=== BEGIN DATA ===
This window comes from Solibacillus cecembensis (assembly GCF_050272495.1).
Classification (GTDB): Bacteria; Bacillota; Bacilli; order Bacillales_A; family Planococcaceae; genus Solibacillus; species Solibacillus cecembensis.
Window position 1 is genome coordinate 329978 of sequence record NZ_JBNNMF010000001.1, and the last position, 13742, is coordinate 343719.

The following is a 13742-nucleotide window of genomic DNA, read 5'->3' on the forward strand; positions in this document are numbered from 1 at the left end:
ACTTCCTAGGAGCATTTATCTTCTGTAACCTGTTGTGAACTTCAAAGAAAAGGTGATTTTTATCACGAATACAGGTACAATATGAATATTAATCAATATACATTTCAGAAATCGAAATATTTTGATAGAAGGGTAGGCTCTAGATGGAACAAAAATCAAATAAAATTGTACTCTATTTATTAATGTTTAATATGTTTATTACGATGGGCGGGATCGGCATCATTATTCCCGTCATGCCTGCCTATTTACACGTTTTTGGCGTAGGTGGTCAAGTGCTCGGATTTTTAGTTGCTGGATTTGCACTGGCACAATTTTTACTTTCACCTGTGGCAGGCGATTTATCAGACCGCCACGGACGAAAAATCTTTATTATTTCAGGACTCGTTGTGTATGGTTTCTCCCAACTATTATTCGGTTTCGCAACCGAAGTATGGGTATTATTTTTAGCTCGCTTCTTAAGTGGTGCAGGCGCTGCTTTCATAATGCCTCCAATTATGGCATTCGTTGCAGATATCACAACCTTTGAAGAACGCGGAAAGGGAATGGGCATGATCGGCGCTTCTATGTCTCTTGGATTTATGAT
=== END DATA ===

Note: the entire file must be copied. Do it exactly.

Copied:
This window comes from Solibacillus cecembensis (assembly GCF_050272495.1).
Classification (GTDB): Bacteria; Bacillota; Bacilli; order Bacillales_A; family Planococcaceae; genus Solibacillus; species Solibacillus cecembensis.
Window position 1 is genome coordinate 329978 of sequence record NZ_JBNNMF010000001.1, and the last position, 13742, is coordinate 343719.

The following is a 13742-nucleotide window of genomic DNA, read 5'->3' on the forward strand; positions in this document are numbered from 1 at the left end:
ACTTCCTAGGAGCATTTATCTTCTGTAACCTGTTGTGAACTTCAAAGAAAAGGTGATTTTTATCACGAATACAGGTACAATATGAATATTAATCAATATACATTTCAGAAATCGAAATATTTTGATAGAAGGGTAGGCTCTAGATGGAACAAAAATCAAATAAAATTGTACTCTATTTATTAATGTTTAATATGTTTATTACGATGGGCGGGATCGGCATCATTATTCCCGTCATGCCTGCCTATTTACACGTTTTTGGCGTAGGTGGTCAAGTGCTCGGATTTTTAGTTGCTGGATTTGCACTGGCACAATTTTTACTTTCACCTGTGGCAGGCGATTTATCAGACCGCCACGGACGAAAAATCTTTATTATTTCAGGACTCGTTGTGTATGGTTTCTCCCAACTATTATTCGGTTTCGCAACCGAAGTATGGGTATTATTTTTAGCTCGCTTCTTAAGTGGTGCAGGCGCTGCTTTCATAATGCCTCCAATTATGGCATTCGTTGCAGATATCACAACCTTTGAAGAACGCGGAAAGGGAATGGGCATGATCGGCGCTTCTATGTCTCTTGGATTTATGAT